2. Police Code, Section 38 of Article 1, "Public Nuisances," designates officers and employees who may (emphasis added) "have the duty of enforcing these provisions of state law or the San Francisco Municipal Code that relate to the littering of private or public, including, but not limited to streets, sidewalks, parks, square or recreation areas within said City or County, the removal or abatement of any such litter from said private or public property or the unauthorized use of litter receptacles." Government Code, Section 14, states that "may" is permissive and "shall" is mandatory. The "may" in Section 38 should be changed to "shall." Such wording as presently exists emasculates the ordinance and makes it useless.
  3. Additional personnel and increased enforcement are needed. As mentioned above, DPW has recently expanded the pool of personnel authorized to issue litter citations from approximately 20 persons (primarily ECOs) to 50 persons (ECOs, supervisors, and inspectors from the DPW Bureau of Street Use and Mapping). To depend only on the 50 DPW personnel for issuance of citations in order to stem the tide of the war on illegal dumping and litter is pure folly. Adding the approximately 300 Traffic Control Officers to the group of personnel issuing litter citations provides a chance to stem the tide.

We observe that newsracks are depositories of litter, objects of graffiti, and an eyesore in the City. Newsracks currently are tagged only if they present a hazard to the general public (e.g., broken window, with jagged edges). Once tagged, the owner has ten days to remedy the situation. On the eleventh day, if not resolved, the rack may be seized. The owner may get the newsrack back if they pay a $50 fine; if the fine is not paid and the newsrack not redeemed, the rack is then destroyed. Current enforcement of Section 184 of Article 5.4 ("Regulation of Newsracks") of the San Francisco Public Works Code is as follows: for 2000, 1583 citations were issued, and 554 newsracks were seized; From January through the end of May 2001, approximately 660 violations were issued, and 149 newsracks were seized.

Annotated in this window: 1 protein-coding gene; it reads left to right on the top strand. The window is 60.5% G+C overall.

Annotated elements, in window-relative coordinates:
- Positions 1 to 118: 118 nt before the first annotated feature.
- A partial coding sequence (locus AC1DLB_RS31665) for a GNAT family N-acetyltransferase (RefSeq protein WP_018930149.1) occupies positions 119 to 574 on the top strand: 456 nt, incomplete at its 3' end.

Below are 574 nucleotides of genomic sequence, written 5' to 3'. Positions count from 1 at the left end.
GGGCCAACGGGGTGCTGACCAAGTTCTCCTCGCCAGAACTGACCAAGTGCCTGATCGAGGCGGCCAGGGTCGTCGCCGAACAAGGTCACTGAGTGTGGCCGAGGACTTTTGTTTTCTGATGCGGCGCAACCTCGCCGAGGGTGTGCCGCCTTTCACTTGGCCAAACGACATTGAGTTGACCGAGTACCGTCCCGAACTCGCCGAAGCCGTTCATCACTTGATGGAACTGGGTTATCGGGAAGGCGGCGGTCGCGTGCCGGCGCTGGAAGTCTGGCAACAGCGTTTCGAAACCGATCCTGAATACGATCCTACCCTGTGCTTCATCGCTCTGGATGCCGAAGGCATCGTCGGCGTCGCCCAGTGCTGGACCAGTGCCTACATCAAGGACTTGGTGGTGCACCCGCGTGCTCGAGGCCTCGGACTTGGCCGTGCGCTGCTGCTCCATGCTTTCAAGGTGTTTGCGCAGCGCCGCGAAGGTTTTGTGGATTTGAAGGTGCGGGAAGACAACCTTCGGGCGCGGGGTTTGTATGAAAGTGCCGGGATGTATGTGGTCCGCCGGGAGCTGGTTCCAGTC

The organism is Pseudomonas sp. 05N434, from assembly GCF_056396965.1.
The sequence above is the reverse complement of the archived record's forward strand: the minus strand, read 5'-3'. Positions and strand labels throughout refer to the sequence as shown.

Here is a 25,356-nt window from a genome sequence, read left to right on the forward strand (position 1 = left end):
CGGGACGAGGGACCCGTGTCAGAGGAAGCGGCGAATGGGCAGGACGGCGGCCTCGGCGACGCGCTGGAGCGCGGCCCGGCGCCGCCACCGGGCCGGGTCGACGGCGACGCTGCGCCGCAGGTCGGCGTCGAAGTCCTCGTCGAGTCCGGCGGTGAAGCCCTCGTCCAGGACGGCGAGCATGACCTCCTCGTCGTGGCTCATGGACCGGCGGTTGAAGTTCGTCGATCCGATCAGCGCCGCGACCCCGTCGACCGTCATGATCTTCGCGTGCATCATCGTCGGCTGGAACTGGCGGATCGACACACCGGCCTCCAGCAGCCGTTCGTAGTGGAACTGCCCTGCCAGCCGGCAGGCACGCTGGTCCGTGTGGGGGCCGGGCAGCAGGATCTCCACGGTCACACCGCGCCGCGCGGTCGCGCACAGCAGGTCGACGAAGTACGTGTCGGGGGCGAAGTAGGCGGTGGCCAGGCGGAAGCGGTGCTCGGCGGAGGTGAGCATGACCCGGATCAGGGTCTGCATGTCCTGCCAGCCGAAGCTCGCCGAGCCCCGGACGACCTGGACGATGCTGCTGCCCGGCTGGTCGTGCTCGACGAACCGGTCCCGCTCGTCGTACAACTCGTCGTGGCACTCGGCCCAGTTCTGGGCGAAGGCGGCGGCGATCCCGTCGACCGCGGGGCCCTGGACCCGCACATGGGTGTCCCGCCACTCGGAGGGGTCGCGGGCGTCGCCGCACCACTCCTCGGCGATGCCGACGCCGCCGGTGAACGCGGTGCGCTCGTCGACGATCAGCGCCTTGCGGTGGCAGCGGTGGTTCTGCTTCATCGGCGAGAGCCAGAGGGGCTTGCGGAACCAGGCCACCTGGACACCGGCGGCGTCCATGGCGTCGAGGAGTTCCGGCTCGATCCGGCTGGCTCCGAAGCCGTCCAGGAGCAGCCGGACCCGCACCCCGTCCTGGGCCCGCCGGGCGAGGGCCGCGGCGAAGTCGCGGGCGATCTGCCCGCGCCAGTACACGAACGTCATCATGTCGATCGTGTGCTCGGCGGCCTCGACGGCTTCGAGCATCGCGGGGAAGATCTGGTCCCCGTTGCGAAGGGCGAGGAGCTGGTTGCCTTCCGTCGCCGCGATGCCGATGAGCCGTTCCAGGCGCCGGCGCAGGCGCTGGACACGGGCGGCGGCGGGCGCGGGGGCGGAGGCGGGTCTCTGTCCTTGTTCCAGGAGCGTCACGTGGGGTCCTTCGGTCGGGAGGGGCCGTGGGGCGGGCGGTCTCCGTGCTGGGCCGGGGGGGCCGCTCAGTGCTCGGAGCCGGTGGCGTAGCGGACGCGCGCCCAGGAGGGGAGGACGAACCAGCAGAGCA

The issue of fixed pedestal newsracks is currently in mediation. DPW expects that mediation may take several more months, after which limited installation of the fixed pedestal newsracks will be implemented in selected areas. We have attached recent photographs (see Attachment 3) of San Francisco newsracks, along with newsracks from another California municipality which clearly show the benefits of a newsrack ordinance.

In September 2000, San Francisco Graffiti Busters (www.sfgraffitibusters.org), a nonprofit organization composed of concerned San Francisco citizens, petitioned the Superior Court for an order requiring the Department of Parking and Traffic to remove all graffiti on DPT property throughout the City within 30 days. Although that suit was dismissed on March 29, 2001, an appeal is expected to be filed. We point out that fact to demonstrate that enforcement is so lacking that it has reached such a state of affairs that private citizens feel compelled to seek the court's aid in ordering the performance of the very duties that elected or appointed officials are being paid to perform.

As previously mentioned, Police Code, Section 38 of Article 1 contains a listing of those personnel who "may" enforce the litter laws. We find no evidence of enforcement by those listed, other than health inspectors and ECOs. In view of the use of "may" in that Section, we cannot say that we are surprised. As previously mentioned, to depend on only the 50 DPW citation writers to enforce the problem of litter or illegal trash dumping is unreasonable.

Traffic Control Officers are included in a list of personnel who "may" enforce the state and local ordinances. We believe that this class of officers is ideally situated to enforce graffiti and sidewalk cleanliness ordinances. Many locations with metered parking are also areas that attract litter and graffiti (e.g., Mission Street, Polk Street, Stockton Street, South of Market). In anticipation of the Director of the Department of Parking and Traffic's response that Parking Control Officers do not have time to enforce litter laws, we merely note that good, efficient managers accomplish their tasks even under trying conditions.

During our visit to the Police Academy, we were informed that the contents and existence of local ordinances were given little, if any, emphasis in the curriculum. If new officers are not properly briefed in the ordinances, they cannot properly enforce them. Police policy should include litter abatement, absent more pressing duties. As time and circumstances permit, enforcement of litter, graffiti and illegal dumping laws should be part of the SFPD general orders.

FINDINGS

During our year in office, a foreign visitor to our City approached a member of the CGJ and made the following unsolicited remarks: "You know, you have one of the prettiest, dirtiest, cities in the world" (emphasis added). We collectively are deeply disturbed that a visitor to San Francisco would leave with that opinion. Both the Mayor and Board of Supervisors must assume a highly vocal leadership position.